Decades of underinvestment have left Scotland’s ports and manufacturing yards unable to compete internationally for windfarm projects, say experts.
Bosses from Scottish and Southern Energy (SSE) and EDF appeared before MSPs on Tuesday, where they described the prohibitive costs they claim prevent them from using Scottish yards like BiFab in their developments.
Matthieu Hue, CEO of EDF Renewables UK, noted BiFab’s costing for providing materials for the company were 10% higher than European costs and even more so than what was being offered by companies in the Far East, like South Korea and China.
Because of the CfD (contract for differences) applied to renewables developments, he added, companies need to always opt for the cheapest production cost.
Why Scotland misses out
Richard Lyle, SNP MSP for Uddingston and Bellshill, asked Jim Smith, managing director of SSE Renewables, why Scotland is missing out on work.
Mr Smith said: “We have tried, more than most, to support the Scottish supply chain.
“We invested £10 million equity in BiFab in 2011, which we effectively gave away for £1 when the company went into administration.
“We put another £7 million into BiFab to stop it going into administration. We stepped in to save the Wind Towers factory earlier in the decade and kept it going until a manufacturer could buy it.
“We have tried to make an impact to the supply chain but it is for manufacturers, ultimately. It seems an overly simple message but as long as we have to compete on price, we have no option but to seek out the lowest cost supplied, otherwise we do not have a project.”
The chances of windfarm jackets being made at BiFab are very slim indeed because we are running out of time.”
Matthieu Hue, EDF
Matthieu Hue, director at EDF, added: “We worked very hard with the contractors for the jackets to get them manufactured at BiFab. That was a year ago… ultimately BiFab has not been able to follow through and provide the guarantee it needs to sign the contract.
“We are in the situation where the windfarm needs the jackets to be manufactured somewhere. The chances of this happening at BiFab are very slim indeed because we are running out of time.
“We have commitments to shareholders and the wider supply chain and if we do not have jackets, we do not have a project.
“We worked extremely hard to make this happen and we are in the unfortunate position now where BiFab will not be making these jackets.”
Apples and oranges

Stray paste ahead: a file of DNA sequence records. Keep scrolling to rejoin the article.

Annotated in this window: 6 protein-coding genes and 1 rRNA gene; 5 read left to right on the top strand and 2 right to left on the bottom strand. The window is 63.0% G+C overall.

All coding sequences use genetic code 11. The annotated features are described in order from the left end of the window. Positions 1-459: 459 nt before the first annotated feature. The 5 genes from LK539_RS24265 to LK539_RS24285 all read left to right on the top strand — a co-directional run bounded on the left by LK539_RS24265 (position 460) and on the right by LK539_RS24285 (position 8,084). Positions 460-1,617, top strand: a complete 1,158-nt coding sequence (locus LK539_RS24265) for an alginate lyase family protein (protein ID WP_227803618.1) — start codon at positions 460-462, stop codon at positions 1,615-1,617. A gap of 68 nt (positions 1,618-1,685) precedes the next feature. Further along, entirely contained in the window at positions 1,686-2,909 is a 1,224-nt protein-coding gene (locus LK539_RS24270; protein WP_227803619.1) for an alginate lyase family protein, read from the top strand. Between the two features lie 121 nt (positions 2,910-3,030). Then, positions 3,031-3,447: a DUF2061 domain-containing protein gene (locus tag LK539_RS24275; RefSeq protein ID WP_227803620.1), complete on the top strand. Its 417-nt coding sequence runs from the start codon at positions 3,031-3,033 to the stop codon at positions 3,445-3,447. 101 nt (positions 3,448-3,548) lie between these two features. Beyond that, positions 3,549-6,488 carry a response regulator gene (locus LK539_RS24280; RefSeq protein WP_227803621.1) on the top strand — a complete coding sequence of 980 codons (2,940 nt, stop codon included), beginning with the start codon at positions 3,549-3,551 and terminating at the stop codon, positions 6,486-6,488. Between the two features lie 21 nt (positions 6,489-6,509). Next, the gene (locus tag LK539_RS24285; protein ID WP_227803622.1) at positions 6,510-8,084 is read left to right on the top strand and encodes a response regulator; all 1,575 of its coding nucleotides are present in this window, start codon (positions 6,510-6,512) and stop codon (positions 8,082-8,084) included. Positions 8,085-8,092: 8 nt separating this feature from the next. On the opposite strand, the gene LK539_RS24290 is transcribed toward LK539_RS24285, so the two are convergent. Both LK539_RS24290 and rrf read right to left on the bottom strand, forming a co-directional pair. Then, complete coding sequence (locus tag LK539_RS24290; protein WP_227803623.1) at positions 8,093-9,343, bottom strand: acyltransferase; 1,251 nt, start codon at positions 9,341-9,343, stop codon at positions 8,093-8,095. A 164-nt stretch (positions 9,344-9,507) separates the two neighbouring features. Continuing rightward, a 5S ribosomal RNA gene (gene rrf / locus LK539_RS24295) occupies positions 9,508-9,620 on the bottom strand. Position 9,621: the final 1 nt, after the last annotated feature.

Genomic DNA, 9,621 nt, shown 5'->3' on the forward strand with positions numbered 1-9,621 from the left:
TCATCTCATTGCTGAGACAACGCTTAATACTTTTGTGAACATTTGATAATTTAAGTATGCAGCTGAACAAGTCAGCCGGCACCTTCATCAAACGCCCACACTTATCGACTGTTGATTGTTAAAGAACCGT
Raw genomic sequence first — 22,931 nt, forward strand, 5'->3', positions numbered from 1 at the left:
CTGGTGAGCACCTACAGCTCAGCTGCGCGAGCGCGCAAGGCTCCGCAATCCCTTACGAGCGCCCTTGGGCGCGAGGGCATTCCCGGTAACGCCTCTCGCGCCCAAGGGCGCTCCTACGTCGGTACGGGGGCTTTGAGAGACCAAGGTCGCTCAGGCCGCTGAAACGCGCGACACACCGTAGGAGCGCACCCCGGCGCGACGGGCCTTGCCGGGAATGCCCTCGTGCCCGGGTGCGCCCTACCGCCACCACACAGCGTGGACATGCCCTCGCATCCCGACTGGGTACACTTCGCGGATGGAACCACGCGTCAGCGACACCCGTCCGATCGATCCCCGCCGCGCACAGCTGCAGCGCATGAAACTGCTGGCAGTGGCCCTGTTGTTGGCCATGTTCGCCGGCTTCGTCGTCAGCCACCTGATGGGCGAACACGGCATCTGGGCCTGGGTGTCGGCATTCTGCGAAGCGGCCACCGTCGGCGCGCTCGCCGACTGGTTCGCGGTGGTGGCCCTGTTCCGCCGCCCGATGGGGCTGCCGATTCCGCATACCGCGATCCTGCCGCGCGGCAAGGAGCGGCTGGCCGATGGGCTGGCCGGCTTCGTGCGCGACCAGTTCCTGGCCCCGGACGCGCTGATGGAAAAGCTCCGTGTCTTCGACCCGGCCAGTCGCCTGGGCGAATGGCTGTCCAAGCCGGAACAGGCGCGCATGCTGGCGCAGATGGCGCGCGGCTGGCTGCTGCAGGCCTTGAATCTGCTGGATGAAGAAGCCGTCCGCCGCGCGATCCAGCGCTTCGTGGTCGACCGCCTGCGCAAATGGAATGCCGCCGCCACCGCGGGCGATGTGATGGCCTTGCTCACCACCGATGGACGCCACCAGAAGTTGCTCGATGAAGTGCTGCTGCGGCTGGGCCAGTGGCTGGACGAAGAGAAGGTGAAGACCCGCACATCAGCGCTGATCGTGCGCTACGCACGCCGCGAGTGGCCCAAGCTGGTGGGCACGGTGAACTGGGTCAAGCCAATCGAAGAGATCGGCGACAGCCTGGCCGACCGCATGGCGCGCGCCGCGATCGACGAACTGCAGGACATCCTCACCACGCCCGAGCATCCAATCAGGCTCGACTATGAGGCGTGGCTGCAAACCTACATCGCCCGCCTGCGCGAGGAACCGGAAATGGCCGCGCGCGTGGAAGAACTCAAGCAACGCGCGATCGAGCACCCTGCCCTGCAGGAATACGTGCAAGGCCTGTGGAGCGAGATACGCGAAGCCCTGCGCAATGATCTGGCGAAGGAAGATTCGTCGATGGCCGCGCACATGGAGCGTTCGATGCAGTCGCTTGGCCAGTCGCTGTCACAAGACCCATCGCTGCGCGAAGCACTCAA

Asked why European companies are beating Scottish companies on bids, Nick Sharpe, director of communications at Scottish Renewables, said there were “many reasons”.
He said: “Denmark built the world’s first windfarm in 1991. Europe has moved since then to invest in its manufacturing and port capacity, when the UK has not.
“That is a fundamental failure in investment strategy from governments over many decades.
“We are talking about very large, complex pieces of equipment which have been built to a very high standard.
“Speaking to some of our members, we talked about facilities in Scotland and the phrase apples and oranges came up.
“A report into fabrication facilities in Scotland said ‘large ports with excellent logistics, with efficient goods in and out routes for thousands of tonnes of raw materials, the UK has no equivalent of Esbjerg in Denmark, Rotterdam in the Netherlands and Rostock in Germany.
“Everyone has a part to play in the success of supply chain companies — government, industry and the companies themselves.
“Unfortunately, it is the case investments which could have been made over the past decades, which would have seen the UK able to compete with European supply chain companies on things like fabrication, simply were not made.
“We have been left with this apple and orange situation and it is unfortunate.
“We are doing things about it now, but it’s notable 3% of Denmark’s GDP comes from wind energy products. We will always be at a disadvantage so we should focus on areas we can succeed.”
EDF claim to have tried to use Scottish yards
Mr Hue said EDF is committed to working with Scottish and UK supply chains. “When we start a project we are proactive in reaching out to companies (local) which might benefit from it,” he said.
“If we use the NnG project, for example, which started construction earlier this year, a very thorough exercise of tendering the various parts of the project for jackets for offshore turbines.
“In each of these contracts, for tier one suppliers, we ask them to consider where they would get local content.
“In the case of the jackets for NnG, we asked contractors to look at opportunities to work with BiFab.
“What we found is, BiFab is not able to compete on price. The differential was 10-15% on what we see in Europe and even more outside Europe.
“In a world where we have to compete through a CfD, where we have to opt for the lowest price offered, it is very difficult to pay a premium. We are, in fact, unable to pay a premium or we will lose the contract and not be able to do the development, at all.
“That does not mean we are not making the effort. We did work hard to try to secure BiFab the jacket contract.
“Without strong investment this situation means (companies) cannot compete. We need strong investment…it cannot be done on an ad-hoc basis.”
Bids were “competitive”
A Scottish Government spokesperson said: “BiFab was competitive with other yards in the rest of the UK and Europe in its latest bid for the SSE Seagreen work.
“But BiFab was undercut by UAE and China as the UK’s Contract for Difference rules encourage a race to the bottom on the cheapest low-cost labour rather than giving precedence to supporting domestic supply chains.
“There have been no plans put forward for BiFab by the majority shareholder for this type of investment.”